The inaugural Forum was held in Singapore, and the second annual Forum was hosted in Beijing. These covered a range of topics, including global economic management, trade and investment, technology, urbanization, capital markets, climate change, and inclusion.
Text of PM’s address at 3rd Annual Bloomberg New Economy Forum on 17th November, 2020:
Mr Michael Bloomberg, Thought leaders, Captains of Industry, Distinguished participants of the Bloomberg New Economic Forum.
I begin by expressing my appreciation for the great work being done by Michael and his team at Bloomberg Philanthropies. The support provided by this team in designing of India’s Smart Cities Mission has been very good.
We are at a very important point in our history. More than half of the world’s citizens already live in urban areas. Over the next two decades, India and some of the African nations are going to witness the biggest wave of urbanization. But the COVID -19 pandemic has posed enormous challenges before the world. It has shown us that cities, which were our growth engines are also our vulnerable zones. Many cities around the world declared themselves on the brink of the worst economic downturn since the Great Depression. The very things which represented living in a city are facing a question mark. Things like community gatherings, sports activities, education and recreation are not the same as before. The biggest question before the entire world is how to restart? The restart will not be possible without a reset. A reset of mindset. A reset of processes. And a reset of practices.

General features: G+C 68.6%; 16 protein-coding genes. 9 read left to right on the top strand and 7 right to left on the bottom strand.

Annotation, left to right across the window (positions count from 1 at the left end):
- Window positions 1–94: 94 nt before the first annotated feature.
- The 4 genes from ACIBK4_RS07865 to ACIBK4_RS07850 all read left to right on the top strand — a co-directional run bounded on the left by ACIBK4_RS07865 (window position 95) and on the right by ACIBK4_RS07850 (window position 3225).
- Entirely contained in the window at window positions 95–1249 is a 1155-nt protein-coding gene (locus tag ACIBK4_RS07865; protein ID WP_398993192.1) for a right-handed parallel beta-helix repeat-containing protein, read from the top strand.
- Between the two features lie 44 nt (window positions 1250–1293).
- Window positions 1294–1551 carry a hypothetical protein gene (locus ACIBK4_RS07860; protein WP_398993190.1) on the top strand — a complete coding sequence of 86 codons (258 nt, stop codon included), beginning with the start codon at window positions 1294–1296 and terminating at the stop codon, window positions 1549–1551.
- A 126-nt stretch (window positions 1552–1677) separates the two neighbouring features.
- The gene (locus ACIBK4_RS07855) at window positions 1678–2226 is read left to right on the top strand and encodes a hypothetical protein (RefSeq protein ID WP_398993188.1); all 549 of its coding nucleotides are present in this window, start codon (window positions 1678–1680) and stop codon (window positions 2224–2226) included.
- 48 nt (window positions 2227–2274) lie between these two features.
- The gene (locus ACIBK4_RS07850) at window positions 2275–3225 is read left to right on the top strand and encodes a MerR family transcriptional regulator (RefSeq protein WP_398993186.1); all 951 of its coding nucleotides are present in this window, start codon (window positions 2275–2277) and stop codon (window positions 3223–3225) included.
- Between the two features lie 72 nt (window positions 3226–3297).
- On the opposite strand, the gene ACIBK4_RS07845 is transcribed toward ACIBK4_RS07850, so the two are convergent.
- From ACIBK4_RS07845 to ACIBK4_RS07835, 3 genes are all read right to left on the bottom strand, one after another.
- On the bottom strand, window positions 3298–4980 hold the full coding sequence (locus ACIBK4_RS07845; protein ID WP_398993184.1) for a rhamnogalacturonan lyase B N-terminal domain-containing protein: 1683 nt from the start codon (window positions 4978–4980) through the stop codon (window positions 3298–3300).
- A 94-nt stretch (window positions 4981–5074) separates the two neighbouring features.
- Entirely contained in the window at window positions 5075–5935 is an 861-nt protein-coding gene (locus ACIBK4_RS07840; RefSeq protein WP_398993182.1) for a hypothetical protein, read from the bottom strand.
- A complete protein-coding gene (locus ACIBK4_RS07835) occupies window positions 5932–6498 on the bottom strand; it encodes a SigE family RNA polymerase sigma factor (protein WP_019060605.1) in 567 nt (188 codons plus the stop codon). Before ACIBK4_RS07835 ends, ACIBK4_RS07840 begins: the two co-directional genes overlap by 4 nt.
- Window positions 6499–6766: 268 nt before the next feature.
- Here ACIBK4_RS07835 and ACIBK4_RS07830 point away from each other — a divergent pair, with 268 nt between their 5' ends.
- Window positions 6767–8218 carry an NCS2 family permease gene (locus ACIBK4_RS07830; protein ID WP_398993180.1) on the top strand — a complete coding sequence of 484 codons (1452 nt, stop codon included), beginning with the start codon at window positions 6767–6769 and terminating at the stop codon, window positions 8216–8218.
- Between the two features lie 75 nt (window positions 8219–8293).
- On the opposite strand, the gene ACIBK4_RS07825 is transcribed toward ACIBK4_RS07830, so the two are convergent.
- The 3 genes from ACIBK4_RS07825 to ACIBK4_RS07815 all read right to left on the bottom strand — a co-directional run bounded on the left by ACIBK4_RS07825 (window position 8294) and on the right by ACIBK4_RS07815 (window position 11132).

I think the historic reconstruction efforts after the two world wars can give us several lessons. Post world wars, the entire world worked on a new world order. New protocols were developed and world changed itself. COVID-19 has also given us a similar opportunity to develop new protocols in every field. This opportunity should be grabbed by the world if we want to develop resilient systems for the future. We should think on post COVID requirements of the world. A good starting point would be the rejuvenation of our urban centers.